By Iran Review
By Davoud Ahmadzadeh
Tension has built up between Iran and the United Arab Emirates (UAE) after a recent visit by the Iranian President Mahmoud Ahmadinejad to the Iranian island of Abu Musa in the Persian Gulf followed by Iran’s emphasis on its sovereign right over three Iranian islands – Greater Tunb, Lesser Tunb, and Abu Musa.
During his visit to the Abu Musa, President Ahmadinejad stressed Iran’s sovereignty over the three islands despite UAE’s disputes, mentioning a host of historical reasons and documents. His remarks elicited a hasty and irresponsible reaction from UAE officials. Emirati Foreign Minister Sheikh Abdullah bin Zayed Al-Nahayan, in an effort to distort historical facts, said Iranian president’s Abu Musa trip was violation of his country’s sovereign right to the island. Other Emirati officials have also launched a massive media hype following the trip. Backed by the (Persian) Gulf Cooperation Council [(P)GCC], they have been fanning the flames of regional discord in order to turn this issue into an international crisis. To reject UAE’s recent claims which have been held up by its regional and western allies, it would suffice to remind them of undeniable historical documents about Iran’s unconditional sovereignty over the three islands. Meanwhile, the agreement signed by Iran’s former Shah and Emir of Sharjah has been confirmed by all international bodies, including the United Nations. Therefore, new allegations about violation of UAE’s sovereignty by the Sheikdom’s leaders amount to a false claim. On the other hand, allegations that Sharjah sheikdom had been cornered and forced into signing the agreement are not worthy enough to be raised at a court of law and cannot be taken as a legal proof to UAE’s sovereignty over three Iranian islands.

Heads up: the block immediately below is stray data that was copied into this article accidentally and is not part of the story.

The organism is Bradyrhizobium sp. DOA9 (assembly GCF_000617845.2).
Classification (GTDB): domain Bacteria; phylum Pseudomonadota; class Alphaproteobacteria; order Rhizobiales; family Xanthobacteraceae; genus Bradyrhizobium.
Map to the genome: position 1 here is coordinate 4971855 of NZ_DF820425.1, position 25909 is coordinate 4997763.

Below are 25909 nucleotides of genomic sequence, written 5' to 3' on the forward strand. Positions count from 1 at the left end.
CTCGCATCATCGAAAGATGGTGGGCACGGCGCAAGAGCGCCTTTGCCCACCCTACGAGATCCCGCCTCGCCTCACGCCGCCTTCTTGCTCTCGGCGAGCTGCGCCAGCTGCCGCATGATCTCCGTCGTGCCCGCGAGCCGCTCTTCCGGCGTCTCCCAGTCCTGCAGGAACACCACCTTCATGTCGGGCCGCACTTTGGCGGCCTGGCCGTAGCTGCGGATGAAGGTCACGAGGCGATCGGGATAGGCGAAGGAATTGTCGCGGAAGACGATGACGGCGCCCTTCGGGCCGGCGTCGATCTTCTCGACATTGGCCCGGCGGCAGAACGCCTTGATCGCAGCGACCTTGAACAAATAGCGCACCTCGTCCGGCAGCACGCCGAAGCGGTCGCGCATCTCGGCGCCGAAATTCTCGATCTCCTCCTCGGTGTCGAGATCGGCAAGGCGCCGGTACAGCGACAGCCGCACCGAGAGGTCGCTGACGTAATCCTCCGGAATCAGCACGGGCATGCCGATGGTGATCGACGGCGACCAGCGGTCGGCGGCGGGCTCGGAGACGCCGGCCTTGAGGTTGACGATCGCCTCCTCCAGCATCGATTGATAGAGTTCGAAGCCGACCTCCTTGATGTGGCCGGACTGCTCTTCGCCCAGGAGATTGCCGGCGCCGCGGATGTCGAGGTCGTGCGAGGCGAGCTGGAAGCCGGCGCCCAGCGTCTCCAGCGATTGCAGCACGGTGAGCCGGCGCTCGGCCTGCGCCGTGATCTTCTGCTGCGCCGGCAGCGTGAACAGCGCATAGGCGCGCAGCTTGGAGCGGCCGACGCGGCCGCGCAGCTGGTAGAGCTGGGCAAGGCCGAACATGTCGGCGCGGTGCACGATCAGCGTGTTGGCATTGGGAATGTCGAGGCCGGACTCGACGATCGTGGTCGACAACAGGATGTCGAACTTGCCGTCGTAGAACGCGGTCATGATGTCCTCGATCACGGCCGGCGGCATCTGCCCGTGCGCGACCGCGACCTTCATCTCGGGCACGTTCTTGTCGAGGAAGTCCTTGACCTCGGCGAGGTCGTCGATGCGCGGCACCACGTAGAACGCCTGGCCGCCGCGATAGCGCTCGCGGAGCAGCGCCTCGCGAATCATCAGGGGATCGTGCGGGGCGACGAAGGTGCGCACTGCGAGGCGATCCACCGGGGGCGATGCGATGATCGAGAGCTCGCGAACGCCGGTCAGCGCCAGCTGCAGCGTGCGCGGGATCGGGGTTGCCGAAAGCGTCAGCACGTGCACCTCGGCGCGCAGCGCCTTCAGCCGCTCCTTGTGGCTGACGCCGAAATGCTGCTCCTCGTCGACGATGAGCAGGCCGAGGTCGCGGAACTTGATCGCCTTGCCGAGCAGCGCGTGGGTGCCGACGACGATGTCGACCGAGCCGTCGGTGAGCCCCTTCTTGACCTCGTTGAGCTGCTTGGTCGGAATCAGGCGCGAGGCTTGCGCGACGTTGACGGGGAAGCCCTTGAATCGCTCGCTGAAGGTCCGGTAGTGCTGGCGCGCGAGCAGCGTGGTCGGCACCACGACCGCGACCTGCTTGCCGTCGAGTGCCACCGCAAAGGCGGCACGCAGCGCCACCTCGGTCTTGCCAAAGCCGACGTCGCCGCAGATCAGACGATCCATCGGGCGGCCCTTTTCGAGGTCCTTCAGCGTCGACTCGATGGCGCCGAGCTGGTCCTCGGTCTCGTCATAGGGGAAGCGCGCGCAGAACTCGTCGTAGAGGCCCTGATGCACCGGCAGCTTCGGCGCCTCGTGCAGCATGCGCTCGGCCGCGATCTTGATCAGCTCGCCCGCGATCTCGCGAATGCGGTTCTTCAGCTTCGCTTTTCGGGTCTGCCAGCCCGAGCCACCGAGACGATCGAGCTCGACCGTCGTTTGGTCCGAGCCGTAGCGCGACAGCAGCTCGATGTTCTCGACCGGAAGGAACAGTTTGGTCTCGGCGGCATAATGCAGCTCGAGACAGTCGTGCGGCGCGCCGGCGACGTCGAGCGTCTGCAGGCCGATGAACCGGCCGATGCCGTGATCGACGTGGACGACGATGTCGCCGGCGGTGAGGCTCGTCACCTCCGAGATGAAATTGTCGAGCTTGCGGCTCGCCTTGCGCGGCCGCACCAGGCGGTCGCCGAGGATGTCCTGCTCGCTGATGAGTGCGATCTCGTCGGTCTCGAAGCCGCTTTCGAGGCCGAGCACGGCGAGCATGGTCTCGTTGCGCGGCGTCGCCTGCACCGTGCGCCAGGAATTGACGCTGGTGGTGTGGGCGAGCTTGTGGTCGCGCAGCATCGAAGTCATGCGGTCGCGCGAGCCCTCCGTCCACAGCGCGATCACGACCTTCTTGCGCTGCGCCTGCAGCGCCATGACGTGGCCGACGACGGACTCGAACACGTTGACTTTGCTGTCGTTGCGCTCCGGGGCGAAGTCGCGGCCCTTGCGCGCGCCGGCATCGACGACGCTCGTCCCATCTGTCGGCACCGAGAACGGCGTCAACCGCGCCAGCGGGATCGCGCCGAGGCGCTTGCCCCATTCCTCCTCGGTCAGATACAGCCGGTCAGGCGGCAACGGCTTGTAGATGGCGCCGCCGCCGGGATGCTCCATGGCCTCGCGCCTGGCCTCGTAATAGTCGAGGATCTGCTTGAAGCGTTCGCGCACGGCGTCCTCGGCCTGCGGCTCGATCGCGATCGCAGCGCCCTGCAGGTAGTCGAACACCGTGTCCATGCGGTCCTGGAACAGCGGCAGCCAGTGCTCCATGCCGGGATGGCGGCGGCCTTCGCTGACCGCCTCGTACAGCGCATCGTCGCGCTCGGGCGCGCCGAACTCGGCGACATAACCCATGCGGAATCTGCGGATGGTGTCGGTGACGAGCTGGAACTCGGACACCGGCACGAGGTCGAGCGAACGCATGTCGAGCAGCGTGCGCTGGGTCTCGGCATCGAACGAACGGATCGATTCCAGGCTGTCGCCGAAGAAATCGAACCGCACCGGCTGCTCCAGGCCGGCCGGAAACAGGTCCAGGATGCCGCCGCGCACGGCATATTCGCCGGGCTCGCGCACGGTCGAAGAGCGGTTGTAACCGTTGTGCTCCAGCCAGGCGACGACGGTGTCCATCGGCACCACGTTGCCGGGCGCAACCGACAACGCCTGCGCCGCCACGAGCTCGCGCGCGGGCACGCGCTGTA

Historical experiences have shown that UAE has always tried to maintain its internal integrity by creating false enemies and introducing Iran’s measures as a source of threat. On the other hand, in addition to moving in line with the United States’ regional policies, UAE officials have also availed themselves of financial and political capacities of (P)GCC to oppose Iran’s positions. As a result, in no other country but UAE has the concept of foreign threat been so effective in making members of a federation discard their differences and become more integrated. However, apart from the traditional effort to create an assumed foreign enemy and increase solidarity inside political structure of UAE, incorrect understanding of regional developments may be also an effective factor which had tempted UAE to repeat baseless claims of the past in the vain hope of gaining sovereignty over the islands.